How Liners Affect Product Quality
Liners are important in achieving the desired quality of the product being rolled. For a mill to roll any product to an accurate shape and size, the alignment of the rolls and the roll gap must be precisely maintained. Wear on the surfaces of the roll chocks and mill housings can cause excessive clearance between the two parts, resulting in:
- Loss of gauge control
- Loss of shape control
- Reduced speed, causing reduced production
These problems are often caused by excessive clearances which lead to mispositioned rolls.
Clearances are designed purposefully between the housing and roll chocks for several reasons, including the following:
- Installation of the roll assemblies requires clearances to allow the rolls to slide between the housing posts. Traditional rules of gap size are now being modified as thinner gauges are being rolled and product quality demands increase. Experience has shown that it is nearly impossible to roll consistent gauge and shape if the gap exceeds the thickness of the sheet for cold rolling. In cold rolling, the trend is toward narrower mill clearances.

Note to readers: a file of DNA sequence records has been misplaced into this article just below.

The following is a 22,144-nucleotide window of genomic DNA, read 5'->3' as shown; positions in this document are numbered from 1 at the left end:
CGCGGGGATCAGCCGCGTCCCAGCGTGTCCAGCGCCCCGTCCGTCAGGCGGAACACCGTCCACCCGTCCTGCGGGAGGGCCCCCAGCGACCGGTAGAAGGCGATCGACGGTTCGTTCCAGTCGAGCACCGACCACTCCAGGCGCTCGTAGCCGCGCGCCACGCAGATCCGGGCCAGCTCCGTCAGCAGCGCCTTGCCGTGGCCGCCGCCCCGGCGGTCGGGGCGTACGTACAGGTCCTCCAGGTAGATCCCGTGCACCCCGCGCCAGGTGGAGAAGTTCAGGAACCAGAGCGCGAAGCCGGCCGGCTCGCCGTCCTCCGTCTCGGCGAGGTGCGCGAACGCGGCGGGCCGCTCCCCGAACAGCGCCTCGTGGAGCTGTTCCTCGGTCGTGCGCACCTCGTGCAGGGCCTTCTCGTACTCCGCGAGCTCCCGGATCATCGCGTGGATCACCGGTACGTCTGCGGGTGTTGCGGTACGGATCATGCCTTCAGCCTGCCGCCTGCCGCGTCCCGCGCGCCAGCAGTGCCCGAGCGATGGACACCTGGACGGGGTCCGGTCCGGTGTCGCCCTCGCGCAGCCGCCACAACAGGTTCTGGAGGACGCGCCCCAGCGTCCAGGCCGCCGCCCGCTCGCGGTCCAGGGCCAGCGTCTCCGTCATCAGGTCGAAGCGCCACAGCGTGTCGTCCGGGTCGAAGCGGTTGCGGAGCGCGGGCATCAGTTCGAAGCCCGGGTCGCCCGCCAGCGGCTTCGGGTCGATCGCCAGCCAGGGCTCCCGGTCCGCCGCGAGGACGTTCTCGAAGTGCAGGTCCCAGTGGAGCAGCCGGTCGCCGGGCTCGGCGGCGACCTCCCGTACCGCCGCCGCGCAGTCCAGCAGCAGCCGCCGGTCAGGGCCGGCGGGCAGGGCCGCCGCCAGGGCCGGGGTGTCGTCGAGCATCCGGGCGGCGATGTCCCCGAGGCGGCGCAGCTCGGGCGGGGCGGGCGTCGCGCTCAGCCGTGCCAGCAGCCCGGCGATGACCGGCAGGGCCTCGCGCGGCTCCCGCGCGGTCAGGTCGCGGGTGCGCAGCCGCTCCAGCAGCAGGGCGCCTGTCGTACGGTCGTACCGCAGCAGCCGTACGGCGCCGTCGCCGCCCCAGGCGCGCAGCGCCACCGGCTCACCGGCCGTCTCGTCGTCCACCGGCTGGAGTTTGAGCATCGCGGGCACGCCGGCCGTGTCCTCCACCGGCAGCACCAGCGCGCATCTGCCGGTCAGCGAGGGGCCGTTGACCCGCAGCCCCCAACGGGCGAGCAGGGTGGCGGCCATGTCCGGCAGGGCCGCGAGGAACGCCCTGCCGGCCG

- The mill components expand due to the elevated temperatures under operating conditions.
In some applications, the gap between the housing and the backup roll chock can be virtually eliminated with the use of hydraulically expandable liners. See Figure 2.
It is important to remember that the ultimate goal is to keep the roll center lines at precisely the desired locations. The clearances between liners, housings, and chocks introduce one potential source for misalignment. Even with no gaps between the liners and the surfaces they contact, as is the case with hydraulically expandable liners, and with the chock surfaces parallel to each other, the rolls can still be misaligned. This misalignment is caused by the different center locations in chocks and the gaps in the bearing areas, which can lead to problems with shape control and vibration.
Determining the correct center lines for the rolls and modifying the liner thickness to reestablish the center lines improves product shape and gauge and chatter control. Maintenance costs are reduced due to fewer roll changes, and production speeds are increased.
Certain dimensional characteristics, especially surface finish, liner flatness, and parallelism, are also critical to product quality. Smooth surface finishes lead to low coefficients of friction (COF), which assist in proper gauge control.
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